9. Take vitamin D.

Have you ever noticed that you tend to sleep better when you've been out in the sun all day? One reason for this is because you get a vitamin D boost when you are out in the sunshine. And vitamin D can actually help you to sleep.

Consider a vitamin D supplement. This can be particularly useful during the wintertime when it is hard to get outdoors and get enough sun exposure naturally.

 

Key takeaways

Low-carb diet word cloud, bright colors, words like ketogenic, green vegetable, high-fat, energy.


The keto diet eating plan has so many health benefits. From weight loss to improved energy to balanced blood sugars, it can really make a big difference in your life.

But for some people, the transition into the ketogenic diet can come with some side effects and bumps in the road. If you've been dealing with insulin resistance for a long time, for example, you might find yourself having a hard time sleeping at night when starting to eat a low-carb diet. You might find that you can't sleep without carbs.

That's because you still have high insulin levels but not very many carbohydrates... and so you can get into a hypoglycemic state at nighttime. That ultimately triggers stimulating hormones like cortisol and adrenaline.

Fortunately, this will get better with time. It is generally a short-term problem that improves as your body gets used to a lack of carbohydrates and your insulin resistance improves. So be patient. Keep in mind that fats also contain much more energy than carbohydrates do. So as your body gets used to ketosis, it may feel more energized and awake than you are used to.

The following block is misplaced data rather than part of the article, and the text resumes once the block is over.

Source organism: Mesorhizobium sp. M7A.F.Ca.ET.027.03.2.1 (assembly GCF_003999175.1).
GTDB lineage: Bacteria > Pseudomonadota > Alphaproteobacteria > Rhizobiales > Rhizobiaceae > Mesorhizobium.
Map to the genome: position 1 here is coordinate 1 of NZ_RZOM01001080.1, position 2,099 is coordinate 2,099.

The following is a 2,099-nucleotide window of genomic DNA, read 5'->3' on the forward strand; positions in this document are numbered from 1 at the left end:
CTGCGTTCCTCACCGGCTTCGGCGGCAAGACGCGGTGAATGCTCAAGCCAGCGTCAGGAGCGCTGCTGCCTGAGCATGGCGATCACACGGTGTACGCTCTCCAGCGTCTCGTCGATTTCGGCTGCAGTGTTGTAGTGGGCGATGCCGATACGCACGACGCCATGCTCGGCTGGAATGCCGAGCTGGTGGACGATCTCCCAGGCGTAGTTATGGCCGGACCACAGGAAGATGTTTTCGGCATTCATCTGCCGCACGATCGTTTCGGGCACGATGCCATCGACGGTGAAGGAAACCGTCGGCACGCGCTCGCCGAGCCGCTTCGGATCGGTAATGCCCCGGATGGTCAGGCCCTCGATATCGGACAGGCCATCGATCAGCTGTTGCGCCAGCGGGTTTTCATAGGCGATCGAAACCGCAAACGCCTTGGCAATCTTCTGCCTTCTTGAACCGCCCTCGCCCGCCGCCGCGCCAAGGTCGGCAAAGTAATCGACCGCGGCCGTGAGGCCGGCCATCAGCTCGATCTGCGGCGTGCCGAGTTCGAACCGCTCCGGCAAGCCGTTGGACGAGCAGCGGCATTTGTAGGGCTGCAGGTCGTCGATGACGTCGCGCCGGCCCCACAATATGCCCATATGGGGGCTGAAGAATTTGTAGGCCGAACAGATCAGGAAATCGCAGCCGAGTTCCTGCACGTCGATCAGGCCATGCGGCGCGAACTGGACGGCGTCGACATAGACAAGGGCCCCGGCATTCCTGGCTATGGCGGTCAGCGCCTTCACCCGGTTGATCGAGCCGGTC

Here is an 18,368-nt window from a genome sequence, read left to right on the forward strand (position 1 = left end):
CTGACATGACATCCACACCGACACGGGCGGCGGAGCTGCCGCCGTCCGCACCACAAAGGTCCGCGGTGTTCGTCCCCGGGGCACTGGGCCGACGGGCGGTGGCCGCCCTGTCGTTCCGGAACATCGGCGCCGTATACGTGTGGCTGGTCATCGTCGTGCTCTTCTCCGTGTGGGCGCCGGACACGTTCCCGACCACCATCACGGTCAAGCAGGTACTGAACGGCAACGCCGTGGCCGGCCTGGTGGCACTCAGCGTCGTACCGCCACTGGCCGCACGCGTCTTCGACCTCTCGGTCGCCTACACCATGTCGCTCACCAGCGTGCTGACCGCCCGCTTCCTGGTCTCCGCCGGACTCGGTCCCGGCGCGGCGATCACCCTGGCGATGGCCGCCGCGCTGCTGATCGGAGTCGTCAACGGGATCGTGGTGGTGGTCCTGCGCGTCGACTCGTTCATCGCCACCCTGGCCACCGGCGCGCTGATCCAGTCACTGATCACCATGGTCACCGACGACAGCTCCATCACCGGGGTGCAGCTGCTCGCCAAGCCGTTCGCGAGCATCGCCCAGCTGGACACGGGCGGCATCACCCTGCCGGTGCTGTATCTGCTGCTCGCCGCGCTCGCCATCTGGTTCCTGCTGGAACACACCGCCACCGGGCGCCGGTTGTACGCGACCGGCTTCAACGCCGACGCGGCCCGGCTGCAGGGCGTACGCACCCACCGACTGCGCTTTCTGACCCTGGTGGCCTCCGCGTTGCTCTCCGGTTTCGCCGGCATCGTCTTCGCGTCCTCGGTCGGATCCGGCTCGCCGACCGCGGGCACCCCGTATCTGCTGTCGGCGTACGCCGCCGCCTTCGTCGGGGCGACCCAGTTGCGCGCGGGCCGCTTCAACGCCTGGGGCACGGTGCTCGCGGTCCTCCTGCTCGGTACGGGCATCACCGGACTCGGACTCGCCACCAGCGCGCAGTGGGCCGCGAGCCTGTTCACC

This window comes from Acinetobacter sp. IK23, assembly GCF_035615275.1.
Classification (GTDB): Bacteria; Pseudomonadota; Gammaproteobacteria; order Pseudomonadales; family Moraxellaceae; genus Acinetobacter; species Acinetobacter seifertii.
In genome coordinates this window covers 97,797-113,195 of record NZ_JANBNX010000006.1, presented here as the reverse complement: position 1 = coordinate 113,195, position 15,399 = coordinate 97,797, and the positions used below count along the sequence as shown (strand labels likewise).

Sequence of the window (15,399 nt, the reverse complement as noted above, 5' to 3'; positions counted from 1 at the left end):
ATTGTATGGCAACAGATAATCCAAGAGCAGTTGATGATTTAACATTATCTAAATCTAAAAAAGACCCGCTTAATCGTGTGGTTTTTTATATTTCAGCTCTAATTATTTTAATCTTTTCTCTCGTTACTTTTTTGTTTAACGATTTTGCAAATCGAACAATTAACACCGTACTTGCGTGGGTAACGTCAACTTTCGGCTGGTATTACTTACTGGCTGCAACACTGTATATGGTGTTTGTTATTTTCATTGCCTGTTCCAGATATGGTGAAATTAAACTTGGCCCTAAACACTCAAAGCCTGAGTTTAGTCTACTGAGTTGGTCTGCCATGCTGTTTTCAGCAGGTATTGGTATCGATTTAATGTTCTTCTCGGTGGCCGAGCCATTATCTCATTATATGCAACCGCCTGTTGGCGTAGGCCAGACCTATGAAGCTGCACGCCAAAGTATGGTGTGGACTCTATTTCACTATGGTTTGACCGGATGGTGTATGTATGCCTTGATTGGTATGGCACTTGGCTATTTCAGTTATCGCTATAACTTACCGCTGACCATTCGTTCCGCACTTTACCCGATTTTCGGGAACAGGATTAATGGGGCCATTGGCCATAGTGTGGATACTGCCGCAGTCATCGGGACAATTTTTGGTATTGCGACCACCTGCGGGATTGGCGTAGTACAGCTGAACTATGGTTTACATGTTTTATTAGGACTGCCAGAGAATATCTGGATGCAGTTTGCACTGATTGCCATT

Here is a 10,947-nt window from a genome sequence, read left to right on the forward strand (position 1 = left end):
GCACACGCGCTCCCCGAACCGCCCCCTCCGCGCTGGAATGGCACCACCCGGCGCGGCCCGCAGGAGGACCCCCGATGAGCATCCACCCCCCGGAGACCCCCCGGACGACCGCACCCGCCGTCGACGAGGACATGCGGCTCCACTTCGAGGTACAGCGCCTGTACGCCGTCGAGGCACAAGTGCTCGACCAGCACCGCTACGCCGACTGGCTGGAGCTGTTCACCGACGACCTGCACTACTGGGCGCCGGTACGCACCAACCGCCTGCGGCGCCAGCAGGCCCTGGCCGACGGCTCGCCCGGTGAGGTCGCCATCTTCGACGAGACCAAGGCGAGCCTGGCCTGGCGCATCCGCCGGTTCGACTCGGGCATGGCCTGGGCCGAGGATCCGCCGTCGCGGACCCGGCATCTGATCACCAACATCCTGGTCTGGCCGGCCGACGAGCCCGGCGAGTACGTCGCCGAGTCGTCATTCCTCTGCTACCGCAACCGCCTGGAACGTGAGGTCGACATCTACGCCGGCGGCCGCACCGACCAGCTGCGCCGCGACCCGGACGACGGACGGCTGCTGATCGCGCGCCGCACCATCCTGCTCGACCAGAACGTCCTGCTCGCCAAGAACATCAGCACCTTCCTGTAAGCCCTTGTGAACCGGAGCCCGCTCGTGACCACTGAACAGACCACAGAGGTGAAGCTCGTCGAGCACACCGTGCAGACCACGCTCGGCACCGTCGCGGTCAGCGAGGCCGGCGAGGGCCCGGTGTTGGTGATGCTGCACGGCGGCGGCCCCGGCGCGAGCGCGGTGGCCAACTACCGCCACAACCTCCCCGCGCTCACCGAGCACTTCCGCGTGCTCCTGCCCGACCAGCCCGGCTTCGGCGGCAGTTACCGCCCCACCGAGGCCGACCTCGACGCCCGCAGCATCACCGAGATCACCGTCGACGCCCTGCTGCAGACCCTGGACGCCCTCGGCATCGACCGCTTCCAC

There are several things you can do along the way to support better sleep. These include:

  • Taking electrolytes.
  • Supplementing with apple cider vinegar.
  • Adjusting your protein.
  • Eating lots of vegetables.
  • Trying vitamin B1.
  • Limiting your caffeine.
  • Taking exogenous ketones before bed.
  • Boosting your vitamin D.
     

Middle-aged woman lying in bed sleeping peacefully, head on pillow.


Want other tips for more restful sleep? Check out these resources:

Did you have trouble sleeping when starting with the keto diet and limiting your carbohydrates? What did you do to help your body calm down and fall asleep? Share your comments and questions with me below.

Disclaimer: Our educational content is not meant or intended for medical advice or treatment.

Editor’s Note: This post has been updated for quality and relevancy.